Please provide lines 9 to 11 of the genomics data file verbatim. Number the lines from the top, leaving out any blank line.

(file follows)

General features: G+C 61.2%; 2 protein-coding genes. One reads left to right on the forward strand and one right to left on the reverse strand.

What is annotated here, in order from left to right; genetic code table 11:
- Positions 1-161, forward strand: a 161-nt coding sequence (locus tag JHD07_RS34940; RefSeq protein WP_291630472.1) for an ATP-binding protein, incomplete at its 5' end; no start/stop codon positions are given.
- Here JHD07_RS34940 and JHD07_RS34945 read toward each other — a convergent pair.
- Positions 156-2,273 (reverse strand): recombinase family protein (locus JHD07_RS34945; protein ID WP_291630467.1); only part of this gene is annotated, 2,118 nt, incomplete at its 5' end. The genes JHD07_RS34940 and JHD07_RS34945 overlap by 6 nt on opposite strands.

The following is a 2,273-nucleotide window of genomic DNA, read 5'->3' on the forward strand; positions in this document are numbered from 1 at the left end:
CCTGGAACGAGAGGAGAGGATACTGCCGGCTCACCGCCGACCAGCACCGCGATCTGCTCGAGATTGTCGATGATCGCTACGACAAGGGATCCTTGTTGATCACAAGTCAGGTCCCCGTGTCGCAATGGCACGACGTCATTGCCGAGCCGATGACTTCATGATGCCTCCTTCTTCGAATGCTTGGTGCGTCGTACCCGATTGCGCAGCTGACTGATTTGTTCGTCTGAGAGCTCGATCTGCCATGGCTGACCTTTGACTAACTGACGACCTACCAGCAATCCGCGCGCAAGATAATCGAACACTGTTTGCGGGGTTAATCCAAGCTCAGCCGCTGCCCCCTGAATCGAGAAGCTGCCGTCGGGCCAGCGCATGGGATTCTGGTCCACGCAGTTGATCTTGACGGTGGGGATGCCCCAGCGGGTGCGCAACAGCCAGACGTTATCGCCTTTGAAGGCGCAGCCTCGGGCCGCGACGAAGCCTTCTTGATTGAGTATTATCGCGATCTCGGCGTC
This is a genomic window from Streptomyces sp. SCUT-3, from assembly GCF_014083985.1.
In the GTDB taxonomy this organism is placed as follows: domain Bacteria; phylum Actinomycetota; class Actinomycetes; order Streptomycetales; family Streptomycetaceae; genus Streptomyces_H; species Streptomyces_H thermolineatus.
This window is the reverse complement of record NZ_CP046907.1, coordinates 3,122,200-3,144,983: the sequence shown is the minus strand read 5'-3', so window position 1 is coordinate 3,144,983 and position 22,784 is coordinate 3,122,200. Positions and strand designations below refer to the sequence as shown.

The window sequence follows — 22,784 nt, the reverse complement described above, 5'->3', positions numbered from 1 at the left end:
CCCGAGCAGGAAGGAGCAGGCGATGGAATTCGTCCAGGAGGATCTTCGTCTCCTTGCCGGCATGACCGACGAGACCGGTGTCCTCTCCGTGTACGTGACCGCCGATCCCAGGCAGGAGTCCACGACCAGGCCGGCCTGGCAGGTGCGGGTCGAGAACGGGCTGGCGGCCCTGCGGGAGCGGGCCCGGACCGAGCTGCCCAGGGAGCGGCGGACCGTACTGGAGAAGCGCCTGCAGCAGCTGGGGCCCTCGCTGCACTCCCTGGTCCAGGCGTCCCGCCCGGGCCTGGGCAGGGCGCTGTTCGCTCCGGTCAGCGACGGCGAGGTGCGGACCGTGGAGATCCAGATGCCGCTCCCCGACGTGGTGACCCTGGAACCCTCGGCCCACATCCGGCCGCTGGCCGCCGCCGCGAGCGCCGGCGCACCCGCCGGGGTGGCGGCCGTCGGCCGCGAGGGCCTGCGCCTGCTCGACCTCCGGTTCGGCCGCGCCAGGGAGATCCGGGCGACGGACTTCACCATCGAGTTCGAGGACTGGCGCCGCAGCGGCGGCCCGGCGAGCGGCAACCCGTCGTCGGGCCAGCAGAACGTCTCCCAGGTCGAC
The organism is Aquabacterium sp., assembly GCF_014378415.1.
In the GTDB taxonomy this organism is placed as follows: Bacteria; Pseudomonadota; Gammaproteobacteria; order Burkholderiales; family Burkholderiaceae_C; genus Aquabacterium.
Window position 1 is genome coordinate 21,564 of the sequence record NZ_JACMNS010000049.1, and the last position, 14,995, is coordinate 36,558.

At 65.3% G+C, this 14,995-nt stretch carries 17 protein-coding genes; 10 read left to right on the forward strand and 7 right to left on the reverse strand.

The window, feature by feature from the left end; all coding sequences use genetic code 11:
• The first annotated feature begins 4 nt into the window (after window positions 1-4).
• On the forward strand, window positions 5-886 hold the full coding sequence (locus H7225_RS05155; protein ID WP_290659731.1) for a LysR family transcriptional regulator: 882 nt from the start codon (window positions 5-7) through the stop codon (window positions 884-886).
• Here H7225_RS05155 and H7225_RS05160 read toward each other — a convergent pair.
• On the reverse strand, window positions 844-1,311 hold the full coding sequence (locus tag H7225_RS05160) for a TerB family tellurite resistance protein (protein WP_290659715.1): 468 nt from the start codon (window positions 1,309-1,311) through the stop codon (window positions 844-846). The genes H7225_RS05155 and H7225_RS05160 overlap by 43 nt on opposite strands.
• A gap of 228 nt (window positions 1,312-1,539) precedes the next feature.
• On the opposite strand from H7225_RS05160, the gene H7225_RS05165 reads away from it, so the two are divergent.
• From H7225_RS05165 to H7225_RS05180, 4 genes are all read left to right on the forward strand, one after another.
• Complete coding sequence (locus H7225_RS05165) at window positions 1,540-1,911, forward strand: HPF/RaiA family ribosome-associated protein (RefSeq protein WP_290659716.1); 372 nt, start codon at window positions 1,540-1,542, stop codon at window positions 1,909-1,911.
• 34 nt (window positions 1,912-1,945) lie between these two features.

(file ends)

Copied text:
In the GTDB taxonomy this organism is placed as follows: domain Bacteria; phylum Actinomycetota; class Actinomycetes; order Streptomycetales; family Streptomycetaceae; genus Streptomyces_H; species Streptomyces_H thermolineatus.
This window is the reverse complement of record NZ_CP046907.1, coordinates 3,122,200-3,144,983: the sequence shown is the minus strand read 5'-3', so window position 1 is coordinate 3,144,983 and position 22,784 is coordinate 3,122,200. Positions and strand designations below refer to the sequence as shown.

The window sequence follows — 22,784 nt, the reverse complement described above, 5'->3', positions numbered from 1 at the left end: